Order - Carcharhiniformes
Family - Carcharhinidae
Genus - Carcharhinus
Species - falciformis
The first specimen described was given the name Carcharias (Prionodon) falciformis by Müller & Henle in 1841. The genus name Carcharhinus is derived from the Greek "karcharos" = sharpen and "rhinos" = nose. Other names appearing in the literature include Squalus or Prionodon tiburo, Gymnorhinus or Gymnorrhinus pharaonis, Aprionodon sitankaiensis, Carcharhinus floridanus, Eulamia malpeloensis, and Carcharhinus atrodorsus.
The silky shark, so named because its "smooth" hide (a result of densely packed dermal denticles) is also called the "net-eater shark" in the eastern Pacific because of its tendency to ravage tuna seine nets. Other English common names include blackspot shark, grey whaler shark, olive shark, reef shark, ridgeback shark, shark, sickle shark, sickle silk shark, and sickle-shaped shark. Internationally, this shark is commonly referred to as cação (Portuguese), cazon (Spanish), cazon de playa (Spanish), cazón-tiburón (Spanish), haukkahai (Finnish), jaqueta (Spanish), jaqueton (Spanish), kanhaai (Dutch), karcharinos lios (Greek), kurotogarizame (Japanese), lombo preto (Portuguese), malie (Samoan), mandi sravu (Malayalam), mangeur d'hommes (French), marracho sedoso (Portuguese), marracho-luzidio (Portuguese), mbamba menyo (Swahili), moosi (Gujarati), mungsing (Javanese), mushi (Marathi), papa (Swahili), papa bunshu (Swahili), pating (Tagalog), requin soyeux (French), seidenhai (German), suga sura (Telugu), syhaai (Afrikaans), tiburón (Spanish), tiburon jaqueton (Spanish), tiburón lustroso (Spanish), tiburón sedoso (Spanish), tinterero (Spanish), tollo (Spanish), tollo mantequero (Spanish), tribon berde (Papiamento), tubarão-luzidio (Portuguese), yu jereh (Malay), yu pasir (Malay), and zijdehaai (Dutch).
Jacks (family Carangidae), follow a silky shark in search of a scraps, photo by Jeremy Stafford-Deitsch©
The silky shark is a common tropical-subtropical, epipelagic species that occurs in the Atlantic, Pacific and Indian oceans. In the western Atlantic, it ranges from Massachusetts to Brazil (including the Gulf of Mexico and Caribbean Sea) and from Spain to Angola in the eastern Atlantic. It is found in the western Indian Ocean and the Red Sea from Tanzania to Mozambique, including Madagascar and the Comores and in the mid and eastern Indian ocean from the Maldives and Sri Lanka to western Australia. It occurs from China to New Zealand in the western Pacific (including the Hawaiian Islands), and the western and southeastern and Baja California to Peru in the Eastern Pacific.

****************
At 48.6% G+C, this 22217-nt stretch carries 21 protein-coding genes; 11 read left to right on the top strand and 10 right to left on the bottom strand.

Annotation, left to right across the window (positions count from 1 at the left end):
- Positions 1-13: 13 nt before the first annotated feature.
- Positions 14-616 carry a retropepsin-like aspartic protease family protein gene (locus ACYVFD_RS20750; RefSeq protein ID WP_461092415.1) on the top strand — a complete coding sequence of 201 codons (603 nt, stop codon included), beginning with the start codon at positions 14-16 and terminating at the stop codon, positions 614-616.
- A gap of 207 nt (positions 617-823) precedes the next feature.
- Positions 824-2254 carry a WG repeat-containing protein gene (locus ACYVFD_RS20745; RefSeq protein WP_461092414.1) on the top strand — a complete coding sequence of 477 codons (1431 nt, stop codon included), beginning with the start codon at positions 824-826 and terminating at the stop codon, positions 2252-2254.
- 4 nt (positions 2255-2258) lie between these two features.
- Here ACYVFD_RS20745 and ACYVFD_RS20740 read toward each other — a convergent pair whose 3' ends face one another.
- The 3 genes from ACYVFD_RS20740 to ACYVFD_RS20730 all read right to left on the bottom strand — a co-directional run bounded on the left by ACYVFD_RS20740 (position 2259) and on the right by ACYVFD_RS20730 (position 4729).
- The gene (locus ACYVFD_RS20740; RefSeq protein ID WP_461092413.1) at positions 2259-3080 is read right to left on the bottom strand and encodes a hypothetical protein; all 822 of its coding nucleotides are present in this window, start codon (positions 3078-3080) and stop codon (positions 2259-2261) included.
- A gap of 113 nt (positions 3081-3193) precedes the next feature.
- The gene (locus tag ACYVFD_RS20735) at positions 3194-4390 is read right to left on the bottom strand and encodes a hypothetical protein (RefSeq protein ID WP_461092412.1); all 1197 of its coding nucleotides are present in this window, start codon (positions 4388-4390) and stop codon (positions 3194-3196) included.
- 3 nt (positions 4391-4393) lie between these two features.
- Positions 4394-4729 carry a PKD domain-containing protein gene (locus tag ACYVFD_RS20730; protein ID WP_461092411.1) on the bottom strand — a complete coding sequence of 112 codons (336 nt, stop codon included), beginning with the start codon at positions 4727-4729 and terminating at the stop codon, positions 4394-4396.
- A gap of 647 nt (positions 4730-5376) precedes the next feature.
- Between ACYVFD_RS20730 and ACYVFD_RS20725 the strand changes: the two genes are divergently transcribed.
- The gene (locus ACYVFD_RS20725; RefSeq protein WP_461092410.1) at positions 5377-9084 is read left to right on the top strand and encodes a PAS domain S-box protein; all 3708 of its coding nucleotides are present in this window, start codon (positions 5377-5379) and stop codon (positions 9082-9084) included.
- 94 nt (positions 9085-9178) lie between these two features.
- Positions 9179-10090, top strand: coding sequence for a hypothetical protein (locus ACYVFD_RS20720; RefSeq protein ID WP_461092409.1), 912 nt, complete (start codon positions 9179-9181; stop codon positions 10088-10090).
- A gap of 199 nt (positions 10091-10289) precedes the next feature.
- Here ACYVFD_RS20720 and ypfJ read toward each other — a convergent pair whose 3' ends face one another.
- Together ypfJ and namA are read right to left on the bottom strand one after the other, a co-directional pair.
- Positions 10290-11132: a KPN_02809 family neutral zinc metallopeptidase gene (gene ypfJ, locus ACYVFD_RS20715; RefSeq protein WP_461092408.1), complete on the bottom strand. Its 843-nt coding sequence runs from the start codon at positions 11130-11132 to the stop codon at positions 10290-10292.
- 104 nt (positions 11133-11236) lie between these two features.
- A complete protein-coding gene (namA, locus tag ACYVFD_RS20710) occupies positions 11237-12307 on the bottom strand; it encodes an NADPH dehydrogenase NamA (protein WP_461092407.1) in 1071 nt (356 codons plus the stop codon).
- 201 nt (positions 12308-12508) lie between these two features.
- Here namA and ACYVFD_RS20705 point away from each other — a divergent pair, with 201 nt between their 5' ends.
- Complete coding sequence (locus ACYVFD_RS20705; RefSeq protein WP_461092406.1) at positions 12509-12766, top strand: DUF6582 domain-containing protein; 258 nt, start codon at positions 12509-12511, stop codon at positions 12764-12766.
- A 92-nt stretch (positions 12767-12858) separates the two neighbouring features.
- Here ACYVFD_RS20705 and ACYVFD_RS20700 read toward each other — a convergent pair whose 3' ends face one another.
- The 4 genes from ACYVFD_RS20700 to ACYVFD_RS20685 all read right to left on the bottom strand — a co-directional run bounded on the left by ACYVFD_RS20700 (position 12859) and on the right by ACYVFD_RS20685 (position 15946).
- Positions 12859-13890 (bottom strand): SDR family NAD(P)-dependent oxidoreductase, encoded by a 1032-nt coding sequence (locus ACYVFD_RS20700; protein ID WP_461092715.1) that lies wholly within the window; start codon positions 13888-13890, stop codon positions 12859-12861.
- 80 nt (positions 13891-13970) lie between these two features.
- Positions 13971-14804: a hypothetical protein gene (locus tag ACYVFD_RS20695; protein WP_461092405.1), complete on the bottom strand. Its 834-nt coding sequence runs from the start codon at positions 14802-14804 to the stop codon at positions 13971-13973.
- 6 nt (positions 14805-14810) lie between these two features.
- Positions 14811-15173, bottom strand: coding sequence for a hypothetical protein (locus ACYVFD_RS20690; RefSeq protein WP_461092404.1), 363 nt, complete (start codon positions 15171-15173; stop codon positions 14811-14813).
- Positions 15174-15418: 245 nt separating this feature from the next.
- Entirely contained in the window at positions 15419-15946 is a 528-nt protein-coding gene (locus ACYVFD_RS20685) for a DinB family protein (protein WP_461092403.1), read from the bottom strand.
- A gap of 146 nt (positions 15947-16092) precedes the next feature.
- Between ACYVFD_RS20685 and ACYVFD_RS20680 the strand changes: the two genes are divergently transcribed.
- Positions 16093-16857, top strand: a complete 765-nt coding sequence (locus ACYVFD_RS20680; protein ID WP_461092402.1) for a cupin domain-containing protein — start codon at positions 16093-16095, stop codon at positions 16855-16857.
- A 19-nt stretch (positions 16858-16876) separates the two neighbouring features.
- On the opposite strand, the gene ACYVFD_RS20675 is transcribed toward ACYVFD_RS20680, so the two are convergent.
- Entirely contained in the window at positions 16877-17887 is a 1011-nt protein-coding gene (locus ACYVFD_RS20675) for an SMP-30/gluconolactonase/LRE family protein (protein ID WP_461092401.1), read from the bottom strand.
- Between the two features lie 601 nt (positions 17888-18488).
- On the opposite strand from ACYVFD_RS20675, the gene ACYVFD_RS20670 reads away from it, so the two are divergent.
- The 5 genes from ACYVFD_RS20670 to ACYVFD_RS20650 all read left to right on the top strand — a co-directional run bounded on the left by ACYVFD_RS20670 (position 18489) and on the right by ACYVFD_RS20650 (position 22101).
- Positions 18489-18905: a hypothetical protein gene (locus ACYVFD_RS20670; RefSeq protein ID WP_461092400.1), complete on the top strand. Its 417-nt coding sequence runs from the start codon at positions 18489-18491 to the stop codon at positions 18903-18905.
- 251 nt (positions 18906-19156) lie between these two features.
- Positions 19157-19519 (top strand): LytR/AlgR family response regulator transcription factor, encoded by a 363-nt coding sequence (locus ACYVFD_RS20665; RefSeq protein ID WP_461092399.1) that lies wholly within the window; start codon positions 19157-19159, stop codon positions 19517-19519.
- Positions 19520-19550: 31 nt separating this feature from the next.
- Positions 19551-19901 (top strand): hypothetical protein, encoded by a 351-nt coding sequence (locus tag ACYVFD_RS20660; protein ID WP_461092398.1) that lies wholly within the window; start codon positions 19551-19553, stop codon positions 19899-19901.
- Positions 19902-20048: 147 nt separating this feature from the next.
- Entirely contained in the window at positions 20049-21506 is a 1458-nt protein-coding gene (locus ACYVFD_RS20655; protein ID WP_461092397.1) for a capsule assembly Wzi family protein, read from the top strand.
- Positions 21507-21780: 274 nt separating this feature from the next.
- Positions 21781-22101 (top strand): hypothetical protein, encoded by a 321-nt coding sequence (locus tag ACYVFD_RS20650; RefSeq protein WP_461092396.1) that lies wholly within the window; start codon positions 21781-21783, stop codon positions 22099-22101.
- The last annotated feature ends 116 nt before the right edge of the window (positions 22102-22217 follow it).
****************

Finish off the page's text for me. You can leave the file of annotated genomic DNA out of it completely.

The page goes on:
World distribution map for the silky shark
Although essentially pelagic, the silky shark is not restricted to the open ocean and has been recorded from depths as shallow as 18 meters (56 ft). It is an active, swift shark that prefers warmer water (about 23°C). It is commonly found near the edges of continental shelves and over deepwater reefs where there is abundant food source. Typically, it ranges from the surface down to at least 500 meters (1,550 ft) but has been caught over water as deep as 4000 meters (12,400 ft). Studies show no strong tendency for sexual segregation in the silky shark however, they often travel with others of their own size indicating that size segregation is present within the species. Typically, smaller sharks can be found in coastal nurseries and adults further offshore over deeper water. Small silky sharks are commonly associated with schools of tuna.
- · Distinctive Features
A large, slender shark, the silky is characterized by a moderately extended, rounded snout, a relatively sloping first dorsal fin with a blunt apex that originates behind the free margins of the pectoral fins, a small second dorsal fin with an extremely long free rear tip (more than 2x the height), and a low inter-dorsal ridge. Pectoral fins are long and slender, typically with dusky tips.
First (A) and second (B) dorsal fins of C. falciformis, photos by George Burgess©
- · Coloration
- Dark gray with a bronzy tint dorsally and white ventrally. Tips of fins other than first dorsal dusky, more conspicuous in juveniles.